Print guns, cars, jewellery and kidneys

PARIS - From replacement kidneys to guns, cars, prosthetics and works of art, 3-D printing is predicted to transform our lives in the coming decades, as dramatically as the Internet did before it.

"I have no doubt it is going to change the world," researcher James Craddock told AFP at the two-day 3D Printshow in Paris which wrapped up on Saturday.

A member of the 3D Printing Research Group at Britain's Nottingham University, Mr Craddock nevertheless predicted that use of 3-D printing would be limited.

"You wouldn't want to make a cup from a 3-D printer because it would probably fall apart, leak or poison you, but you would use it for high-value, beautiful items or replacement parts," he said.

Here is a selection of the potential future uses of 3-D printing:


Californian engineering company Solid Concepts said earlier this month it had produced a metal replica of a classic 1911 shotgun.

US entrepreneur and inventor Brook Drumm, however, warned that the process of printing a gun would be slow, expensive and potentially dangerous, requiring lasers at high temperatures, lots of power and hazardous materials.

Metal printers can cost around US$250,000 (S$311,500) and "the particulates are so fine that your skin could absorb them through the pores. The materials are not safe", he said.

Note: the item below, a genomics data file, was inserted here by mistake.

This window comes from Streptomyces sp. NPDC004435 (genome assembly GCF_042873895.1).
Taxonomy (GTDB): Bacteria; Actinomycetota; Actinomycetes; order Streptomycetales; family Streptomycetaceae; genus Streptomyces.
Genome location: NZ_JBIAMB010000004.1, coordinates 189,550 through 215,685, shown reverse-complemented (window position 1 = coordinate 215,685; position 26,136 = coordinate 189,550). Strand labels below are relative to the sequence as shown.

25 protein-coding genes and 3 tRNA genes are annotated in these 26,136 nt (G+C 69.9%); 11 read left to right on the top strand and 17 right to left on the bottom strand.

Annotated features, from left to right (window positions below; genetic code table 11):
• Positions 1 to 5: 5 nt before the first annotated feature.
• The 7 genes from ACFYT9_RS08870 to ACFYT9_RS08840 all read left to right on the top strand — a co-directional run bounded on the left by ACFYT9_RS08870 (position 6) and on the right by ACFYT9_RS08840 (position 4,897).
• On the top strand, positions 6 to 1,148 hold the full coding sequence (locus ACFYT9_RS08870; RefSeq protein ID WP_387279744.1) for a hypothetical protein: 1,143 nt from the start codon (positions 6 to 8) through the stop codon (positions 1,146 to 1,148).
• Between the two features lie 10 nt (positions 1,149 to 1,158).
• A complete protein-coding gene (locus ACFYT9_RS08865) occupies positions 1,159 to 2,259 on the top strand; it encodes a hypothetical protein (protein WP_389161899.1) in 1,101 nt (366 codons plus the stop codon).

The gun itself - unless made out of metal - would also be unreliable.

"There's a lot of moving parts in a gun and they need to be precise," he said, adding that he tried to print a plastic gun but gave up because it took so long.


Fancy a replica of a Viking helmet or one of the Louvre's most famous sculptures on the mantelpiece?

American Cosmo Wenman has used thousands of photographs taken in some of the world's biggest museums to produce exact plastic copies.

"If you look at the small print at museums in terms of taking photographs, they say that you cannot put them to commercial use," he said.

"But from a practical point of view that is not enforceable and, for antiquities, there is no intellectual-property issue," he said.


Canadian Jim Kor's 3D Urbee carĀ is made of plastic and stainless steel. The futuristic-looking three-wheeler is electric but uses petrol at higher speeds.

Production designer Kor says if a car company mass-produced the vehicle it would be possible to keep the price down to around US$16,000.

"We want it to be the Volkswagen Beetle for the next century, low cost and long-lasting too," he said. "It should last 30-plus years. Our goal is that it should be 100 per cent recyclable."


Jewellery can be made to ensure that each piece is slightly different, known as "mass customisation".

3-D printing can also make the production process far less expensive and time consuming.

Dutch jewellery designer Yvonne van Zummeren produces a range of jewellery made out of lightweight nylon polyamide.

"It enables me to be a jewellery designer much more easily. Otherwise I would have needed a factory in China and a minimum order of 20,000," she said.


Prosthetics can be custom made to provide the perfect match. Electronics could be built in, allowing the recipient accurate control of the limb.

"It would all be printed out at the same time," said Mr Craddock.

Replacement parts

One-off parts are needed by everyone, from the National Aeronautics and Space Administration to the person who loses an unusual jacket button.